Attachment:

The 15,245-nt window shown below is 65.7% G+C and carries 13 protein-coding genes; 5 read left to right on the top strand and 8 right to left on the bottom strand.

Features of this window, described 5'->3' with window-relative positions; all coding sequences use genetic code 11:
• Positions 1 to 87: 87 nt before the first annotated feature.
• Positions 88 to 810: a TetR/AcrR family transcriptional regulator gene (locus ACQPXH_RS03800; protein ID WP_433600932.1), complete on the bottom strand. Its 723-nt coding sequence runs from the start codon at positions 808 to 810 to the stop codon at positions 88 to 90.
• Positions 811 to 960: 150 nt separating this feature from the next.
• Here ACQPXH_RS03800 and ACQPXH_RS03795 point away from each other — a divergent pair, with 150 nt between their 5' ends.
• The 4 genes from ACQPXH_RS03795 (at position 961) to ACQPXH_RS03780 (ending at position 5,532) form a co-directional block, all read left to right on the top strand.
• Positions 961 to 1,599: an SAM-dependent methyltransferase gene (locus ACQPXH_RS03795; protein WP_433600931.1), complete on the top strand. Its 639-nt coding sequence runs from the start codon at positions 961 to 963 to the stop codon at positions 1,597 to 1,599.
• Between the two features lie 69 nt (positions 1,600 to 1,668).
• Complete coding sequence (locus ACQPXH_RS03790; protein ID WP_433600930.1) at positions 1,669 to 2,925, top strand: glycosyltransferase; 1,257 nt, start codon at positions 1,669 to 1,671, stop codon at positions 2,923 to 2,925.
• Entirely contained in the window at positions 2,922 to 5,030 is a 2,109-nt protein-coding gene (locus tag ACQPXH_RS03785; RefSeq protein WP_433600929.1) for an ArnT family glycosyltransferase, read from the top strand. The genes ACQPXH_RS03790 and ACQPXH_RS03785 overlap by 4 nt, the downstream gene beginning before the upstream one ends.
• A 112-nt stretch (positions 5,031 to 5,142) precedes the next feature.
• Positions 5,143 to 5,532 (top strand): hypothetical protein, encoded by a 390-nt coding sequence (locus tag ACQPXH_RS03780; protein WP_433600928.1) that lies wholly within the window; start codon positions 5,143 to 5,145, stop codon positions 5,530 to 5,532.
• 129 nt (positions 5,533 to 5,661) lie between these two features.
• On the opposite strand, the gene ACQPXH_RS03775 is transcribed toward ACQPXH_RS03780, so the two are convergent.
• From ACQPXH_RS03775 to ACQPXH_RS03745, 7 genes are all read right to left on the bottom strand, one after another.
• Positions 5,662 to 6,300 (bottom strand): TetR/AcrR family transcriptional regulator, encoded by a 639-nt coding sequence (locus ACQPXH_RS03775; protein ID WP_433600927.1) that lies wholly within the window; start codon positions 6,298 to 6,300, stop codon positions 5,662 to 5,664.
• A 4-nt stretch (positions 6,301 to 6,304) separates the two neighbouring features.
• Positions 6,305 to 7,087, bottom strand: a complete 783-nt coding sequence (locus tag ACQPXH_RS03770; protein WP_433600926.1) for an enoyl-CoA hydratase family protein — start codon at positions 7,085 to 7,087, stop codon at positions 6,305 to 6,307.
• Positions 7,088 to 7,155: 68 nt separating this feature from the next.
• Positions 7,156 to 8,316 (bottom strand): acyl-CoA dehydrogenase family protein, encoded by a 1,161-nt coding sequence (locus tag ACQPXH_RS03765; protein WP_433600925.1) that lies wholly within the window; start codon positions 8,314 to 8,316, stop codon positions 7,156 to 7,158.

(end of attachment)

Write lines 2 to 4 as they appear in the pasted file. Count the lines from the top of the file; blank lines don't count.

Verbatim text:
Features of this window, described 5'->3' with window-relative positions; all coding sequences use genetic code 11:
• Positions 1 to 87: 87 nt before the first annotated feature.
• Positions 88 to 810: a TetR/AcrR family transcriptional regulator gene (locus ACQPXH_RS03800; protein ID WP_433600932.1), complete on the bottom strand. Its 723-nt coding sequence runs from the start codon at positions 808 to 810 to the stop codon at positions 88 to 90.